The Kansas Bettys could be a dangerous team from the three seed. A strong Fall foreshadowed some good results in the Spring, most notably their 10-6 win over Wisconsin in the unpleasant weather of Midwest Throwdown. At that same tournament, they lost 10-15 to Iowa State and by two to Notre Dame, respectable results. However, they struggled at the Chicago Invite, where I’ve heard they were very short on bodies. Their two Saturday morning losses at Ozark Champies (12-14 to Oklahoma and 8-10 to Wash U) also demonstrate that they are susceptible to lapses in play. With so little room for error in Kansas City, they’ll need to find the consistency they’ve lacked. Kat Songer was one of the best handlers I saw at Midwest Throwdown, but she’ll need support from her Betty teammates if they want to break seed.

Colorado College Lysistrata’s Tools (or Strata) is probably the most underseeded team coming into South Central Regionals. Strata has wins over Northeastern, Whitman, and Florida State. They played to within two points of Colorado at their Conference Championships, but also fell to Colorado State in a placement game. That followed a first round matchup with CSU that they won by only a point. They were a point away from making the game to go last year, after winning the Region outright in 2011. They have a penchant for playing tight games, though they don’t always come out on top. With five Pool Play games, that could be a dangerous habit, but this is also exactly the kind of team that could get hot – riding the dynamic play of senior Captain and former Junior Worlds player Taylor Kanemori and tall receiver Lisi Lohre – and play spoiler.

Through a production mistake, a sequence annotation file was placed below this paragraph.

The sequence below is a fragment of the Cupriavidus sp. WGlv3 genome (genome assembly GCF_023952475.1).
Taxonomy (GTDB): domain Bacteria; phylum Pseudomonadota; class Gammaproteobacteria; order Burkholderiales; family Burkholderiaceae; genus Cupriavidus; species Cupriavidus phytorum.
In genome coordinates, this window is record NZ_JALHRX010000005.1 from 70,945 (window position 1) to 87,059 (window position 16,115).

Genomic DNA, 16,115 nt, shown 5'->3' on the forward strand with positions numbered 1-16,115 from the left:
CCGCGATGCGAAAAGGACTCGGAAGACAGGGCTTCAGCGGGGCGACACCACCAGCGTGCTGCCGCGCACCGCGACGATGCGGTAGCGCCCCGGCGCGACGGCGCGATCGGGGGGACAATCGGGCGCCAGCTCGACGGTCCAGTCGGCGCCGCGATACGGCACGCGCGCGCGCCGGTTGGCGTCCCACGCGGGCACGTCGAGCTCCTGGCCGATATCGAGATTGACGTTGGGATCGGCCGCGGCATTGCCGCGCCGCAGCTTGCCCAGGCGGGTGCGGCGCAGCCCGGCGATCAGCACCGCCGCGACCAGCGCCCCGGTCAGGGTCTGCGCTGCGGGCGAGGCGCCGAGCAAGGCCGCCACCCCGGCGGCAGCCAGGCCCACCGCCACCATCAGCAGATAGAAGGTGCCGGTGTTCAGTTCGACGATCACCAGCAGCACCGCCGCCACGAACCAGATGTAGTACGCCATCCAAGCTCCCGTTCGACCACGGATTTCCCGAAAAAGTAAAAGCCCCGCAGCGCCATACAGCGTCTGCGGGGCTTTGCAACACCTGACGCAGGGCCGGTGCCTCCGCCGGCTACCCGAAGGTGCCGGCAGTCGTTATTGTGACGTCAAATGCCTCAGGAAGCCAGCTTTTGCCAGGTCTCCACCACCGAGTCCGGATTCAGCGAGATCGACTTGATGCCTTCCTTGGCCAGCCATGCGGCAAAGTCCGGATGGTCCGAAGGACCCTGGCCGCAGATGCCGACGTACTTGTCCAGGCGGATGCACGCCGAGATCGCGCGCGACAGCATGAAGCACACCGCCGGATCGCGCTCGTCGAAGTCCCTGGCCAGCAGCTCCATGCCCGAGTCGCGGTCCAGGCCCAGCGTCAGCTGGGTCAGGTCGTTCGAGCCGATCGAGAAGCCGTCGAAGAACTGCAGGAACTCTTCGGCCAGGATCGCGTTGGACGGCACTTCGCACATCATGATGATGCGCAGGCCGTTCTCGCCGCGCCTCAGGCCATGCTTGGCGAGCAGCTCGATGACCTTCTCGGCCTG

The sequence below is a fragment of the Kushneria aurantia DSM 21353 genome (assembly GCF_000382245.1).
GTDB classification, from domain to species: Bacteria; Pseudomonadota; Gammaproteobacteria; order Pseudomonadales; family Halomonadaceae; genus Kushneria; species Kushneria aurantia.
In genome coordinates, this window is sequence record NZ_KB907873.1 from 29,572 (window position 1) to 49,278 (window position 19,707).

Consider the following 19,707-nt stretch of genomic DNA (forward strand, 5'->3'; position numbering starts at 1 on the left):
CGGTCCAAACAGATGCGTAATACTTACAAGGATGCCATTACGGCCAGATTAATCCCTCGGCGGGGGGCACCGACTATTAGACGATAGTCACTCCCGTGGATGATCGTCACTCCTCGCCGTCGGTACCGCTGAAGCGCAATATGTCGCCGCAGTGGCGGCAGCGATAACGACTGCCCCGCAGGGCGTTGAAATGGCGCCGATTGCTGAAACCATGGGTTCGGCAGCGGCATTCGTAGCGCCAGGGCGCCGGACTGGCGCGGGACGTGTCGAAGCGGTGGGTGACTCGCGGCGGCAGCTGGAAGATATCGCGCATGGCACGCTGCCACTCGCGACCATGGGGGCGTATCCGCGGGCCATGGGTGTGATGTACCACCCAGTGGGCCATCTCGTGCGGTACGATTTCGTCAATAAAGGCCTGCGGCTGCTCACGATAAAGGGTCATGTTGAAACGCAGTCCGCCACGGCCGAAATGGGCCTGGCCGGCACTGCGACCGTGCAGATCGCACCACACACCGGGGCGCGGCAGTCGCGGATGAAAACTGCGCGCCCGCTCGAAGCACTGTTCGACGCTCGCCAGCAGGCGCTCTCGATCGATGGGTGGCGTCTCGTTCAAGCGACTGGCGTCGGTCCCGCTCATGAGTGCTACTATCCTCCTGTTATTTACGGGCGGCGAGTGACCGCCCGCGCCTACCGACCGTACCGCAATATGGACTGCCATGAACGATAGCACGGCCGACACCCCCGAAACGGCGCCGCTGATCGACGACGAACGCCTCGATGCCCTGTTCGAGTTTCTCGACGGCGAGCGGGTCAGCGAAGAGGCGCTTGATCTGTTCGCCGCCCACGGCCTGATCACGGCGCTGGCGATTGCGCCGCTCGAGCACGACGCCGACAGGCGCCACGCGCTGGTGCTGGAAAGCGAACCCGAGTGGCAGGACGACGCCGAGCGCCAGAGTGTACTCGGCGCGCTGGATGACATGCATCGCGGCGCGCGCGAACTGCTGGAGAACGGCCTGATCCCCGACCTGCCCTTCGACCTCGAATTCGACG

Saint Louis’s season lacks for big wins, but a strong Conference Championships showing means they have momentum going into their biggest test. They are 0-3 against the field at Regionals, but none of those games were blowouts. If the breaks fall their way, they could upset a team looking ahead a bigger fish.

North Texas opened the season with an undefeated tournament win at Big D in Little D, and followed that up with a 4-3 record from Music City. Their Centex and Conference tournaments weren’t ideal, but they played to within a point of Texas. In fact, they’ve only lost two games by more than 5, even against stronger competition. Don’t expect them to roll over for anyone.

Pool B

Texas A&M Stacked has been a team on the rise. The prospect of coming in the #2 seed has to be exciting. At last year’s Regionals, they broke seed in a major way, going undefeated Saturday and making it to Semis on Sunday. While they struggled at Midwest Throwdown, dropping a 10-11 game to Saint Louis, they are coming in hot from Conference Championships, where they upset Texas 10-6. Earlier in the year, they beat Michigan and lost to Texas 8-9. In reality, it is hard to predict how well they’ll perform Saturday, particularly against Colorado State, who seems roughly their equal. If they’re playing well, that almost certainly means senior Captain Brittaney Abney is cutting up a storm and continuing the disc downfield for them. It could also spell trouble for the traditional powers of the region.